Yesterday, Bill put on his uniform for the first time in five weeks. He signed up for an in-processing slot, tried to touch base with a few contacts and came home. Rough first day back at work, huh? He headed out a bit ago to go to his in-processing appointment, and will be home by lunch time, and he just may be done at that point. In-processing is expected to take up to two whole days, but he’s already done a number of the things covered: get our cars registered on post, get the dog in the on-post vet’s system, transfer all our health insurance information to this different regional system. Once he’s done with all of that, he’ll be free to do whatever he wants (within the local area) until August 7th when he needs to pick up his school books.

I’m enjoying every minute of his time off work, but I think he’s ready to get back to a normal routine. I think perhaps the Army is less demanding than I am. On Monday afternoon, Billy asked him what his plans were, and he said he was hanging curtains, “because Mommy loves curtains, and hates Daddy.” Actually, Mommy loves curtains, and hates the old, yellowed and patched roll-up shades covering every window in this house. And Daddy just happens to be a superb curtain hanger, using fancy tools like a level and a tape measure to get things just right. I prefer to eyeball it, and really don’t care if the left side is a quarter inch lower than the left, since I can’t see up that high anyway.

And I won’t be living here for a decade.

And now on to establishing new routines, new habits, new schedules. Which will last approximately 3 months when the new baby will decide that the whole known universe needs to conform to his/her preferred way of doing things. I think our big goal this year will be focusing on working independently.

My sweetheart

Yesterday we dragged the kids into Kansas City to hit the big shopping areas for the long list of things we weren’t able to find locally. We promised them lunch at a restaurant for their inconvenience (and it is tough to watch mom and dad buy things for themselves and not for you, I know). They picked Pizza Hut which has a lunch buffet for about $2 for kids (drinks not included, naturally). This was fine for me, especially since the food was ready and that meant no wait.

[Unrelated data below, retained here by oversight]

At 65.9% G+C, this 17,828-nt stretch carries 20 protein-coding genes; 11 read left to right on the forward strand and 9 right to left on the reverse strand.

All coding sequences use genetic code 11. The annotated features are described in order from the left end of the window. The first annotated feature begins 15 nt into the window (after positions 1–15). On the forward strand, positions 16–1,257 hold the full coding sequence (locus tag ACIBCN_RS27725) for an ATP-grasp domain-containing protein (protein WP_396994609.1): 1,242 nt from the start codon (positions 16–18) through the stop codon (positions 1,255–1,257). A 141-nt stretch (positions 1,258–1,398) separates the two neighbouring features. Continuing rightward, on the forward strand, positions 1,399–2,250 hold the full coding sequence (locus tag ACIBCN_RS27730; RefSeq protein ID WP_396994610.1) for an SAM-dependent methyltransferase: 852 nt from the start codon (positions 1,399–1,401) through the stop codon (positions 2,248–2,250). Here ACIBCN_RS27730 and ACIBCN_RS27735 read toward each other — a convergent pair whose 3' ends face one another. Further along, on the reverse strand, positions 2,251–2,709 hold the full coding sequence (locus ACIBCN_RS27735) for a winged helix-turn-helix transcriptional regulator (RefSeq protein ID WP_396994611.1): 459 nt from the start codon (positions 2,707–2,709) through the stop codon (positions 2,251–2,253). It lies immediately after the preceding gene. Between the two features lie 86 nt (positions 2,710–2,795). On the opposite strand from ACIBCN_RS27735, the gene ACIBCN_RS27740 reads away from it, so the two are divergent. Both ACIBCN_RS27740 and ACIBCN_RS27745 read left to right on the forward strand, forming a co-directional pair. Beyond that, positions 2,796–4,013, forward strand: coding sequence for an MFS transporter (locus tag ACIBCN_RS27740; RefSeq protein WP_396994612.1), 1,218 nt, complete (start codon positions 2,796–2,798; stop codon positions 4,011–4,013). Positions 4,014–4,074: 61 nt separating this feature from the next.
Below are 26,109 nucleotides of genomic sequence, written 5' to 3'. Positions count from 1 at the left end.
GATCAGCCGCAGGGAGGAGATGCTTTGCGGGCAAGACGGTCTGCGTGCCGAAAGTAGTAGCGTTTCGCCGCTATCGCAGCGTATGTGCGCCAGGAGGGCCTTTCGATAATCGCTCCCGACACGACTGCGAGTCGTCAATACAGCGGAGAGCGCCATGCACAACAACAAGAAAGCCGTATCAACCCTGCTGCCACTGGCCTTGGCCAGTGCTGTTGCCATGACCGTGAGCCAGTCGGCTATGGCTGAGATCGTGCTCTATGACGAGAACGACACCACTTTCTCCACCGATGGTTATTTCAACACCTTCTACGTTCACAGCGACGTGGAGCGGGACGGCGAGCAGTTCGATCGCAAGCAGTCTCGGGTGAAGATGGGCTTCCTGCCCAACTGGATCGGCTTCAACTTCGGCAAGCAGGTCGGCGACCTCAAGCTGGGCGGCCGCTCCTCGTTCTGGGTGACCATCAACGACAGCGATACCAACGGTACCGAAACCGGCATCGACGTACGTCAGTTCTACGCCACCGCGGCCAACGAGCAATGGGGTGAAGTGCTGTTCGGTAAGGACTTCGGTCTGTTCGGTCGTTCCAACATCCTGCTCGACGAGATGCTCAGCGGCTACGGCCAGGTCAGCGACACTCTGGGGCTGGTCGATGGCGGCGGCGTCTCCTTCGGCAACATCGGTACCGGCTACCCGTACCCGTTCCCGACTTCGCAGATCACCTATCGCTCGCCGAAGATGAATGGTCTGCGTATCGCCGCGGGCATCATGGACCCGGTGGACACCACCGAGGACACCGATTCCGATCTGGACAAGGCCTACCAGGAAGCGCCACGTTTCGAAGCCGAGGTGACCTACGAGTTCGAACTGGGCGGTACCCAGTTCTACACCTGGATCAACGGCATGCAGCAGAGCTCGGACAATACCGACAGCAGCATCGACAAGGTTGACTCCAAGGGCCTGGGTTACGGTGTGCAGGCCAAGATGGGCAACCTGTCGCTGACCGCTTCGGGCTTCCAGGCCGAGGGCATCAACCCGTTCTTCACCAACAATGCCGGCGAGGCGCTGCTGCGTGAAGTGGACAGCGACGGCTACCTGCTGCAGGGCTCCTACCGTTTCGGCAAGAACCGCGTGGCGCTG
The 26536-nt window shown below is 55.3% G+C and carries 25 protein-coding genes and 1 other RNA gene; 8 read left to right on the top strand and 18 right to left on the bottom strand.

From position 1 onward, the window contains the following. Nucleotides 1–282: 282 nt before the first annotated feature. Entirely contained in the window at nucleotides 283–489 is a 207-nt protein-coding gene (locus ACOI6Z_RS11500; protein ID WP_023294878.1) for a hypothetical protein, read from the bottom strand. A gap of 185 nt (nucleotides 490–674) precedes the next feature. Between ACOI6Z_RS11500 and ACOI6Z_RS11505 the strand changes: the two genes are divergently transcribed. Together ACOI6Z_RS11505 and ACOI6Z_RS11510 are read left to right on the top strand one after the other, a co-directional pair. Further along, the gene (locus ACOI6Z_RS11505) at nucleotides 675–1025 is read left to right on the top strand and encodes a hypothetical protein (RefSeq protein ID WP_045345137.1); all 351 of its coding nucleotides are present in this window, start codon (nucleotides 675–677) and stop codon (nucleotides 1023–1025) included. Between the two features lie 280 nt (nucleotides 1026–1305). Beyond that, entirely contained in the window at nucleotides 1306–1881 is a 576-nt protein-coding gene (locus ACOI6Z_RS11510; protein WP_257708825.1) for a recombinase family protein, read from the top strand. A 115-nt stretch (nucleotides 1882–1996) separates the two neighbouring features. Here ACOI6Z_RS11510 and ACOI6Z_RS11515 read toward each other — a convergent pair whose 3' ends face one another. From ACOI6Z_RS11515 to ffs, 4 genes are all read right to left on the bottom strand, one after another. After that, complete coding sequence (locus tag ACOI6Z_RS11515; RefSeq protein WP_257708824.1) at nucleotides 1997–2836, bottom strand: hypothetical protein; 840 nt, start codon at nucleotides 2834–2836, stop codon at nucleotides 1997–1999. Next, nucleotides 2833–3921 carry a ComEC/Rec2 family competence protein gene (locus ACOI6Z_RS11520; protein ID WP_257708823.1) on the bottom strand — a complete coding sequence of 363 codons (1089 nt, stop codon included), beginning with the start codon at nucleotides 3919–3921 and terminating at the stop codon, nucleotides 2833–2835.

Bill took the boys to the restroom while I helped the girls (and Pete) select food. Then I took the girls to the restroom while the guys stayed with Pete. When we finished, the girls ran ahead to the table, and I stopped by the buffet to pick out a slice. I was the last one to sit down, and our waitress had already brought the drinks I ordered when we first got there.

Everyone but me had straws, and I looked around, but didn’t see another one. Then I saw Pete concentrating very hard on removing the paper from that seventh straw. His little fingers could only grip a tiny piece at a time, and I knew (having seen him do this before) that he would be occupied for several minutes pulling off bit by tedious bit.

Oh well, I thought, I don’t need a straw. I’m a big girl; I can drink from the cup. I focused on my food. After a minute, Pete finished his work and then got down from his chair. I inwardly sighed. Great, we’re here ten minutes, and he’s already lost interest in eating (and sitting still), I thought. I watched to see if he had a motive or if it was truly just boredom that inspired him. He scooted around the table to my chair. He smiled broadly and offered up his labor of love – the opened straw. “Here, Mommy,” he said sweetly. After my sincere thank you, he ran back around to his seat, climbed up, and went back to his food.

Spoiled and pampered, wonderfully, by my two-year-old. It doesn’t get any better.

That Blue Shirt

You know, the one that got my household goods delivered the next day. Now that I can get to the internet from my PC (where I have the capability to download photos), I had my husband take my picture wearing that blue shirt.

It’s nearing the end of it’s usefulness – one of those “buy your pre-pregnancy size” shirts that works fine for the middle trimester, but now that I’m approaching 28 weeks, is beginning to get full in the belly…and in the chest. In fact, I think it looked cuter 2 weeks ago when I dealt with the transportation people. But here I am in all my sensual hippopotomic glory.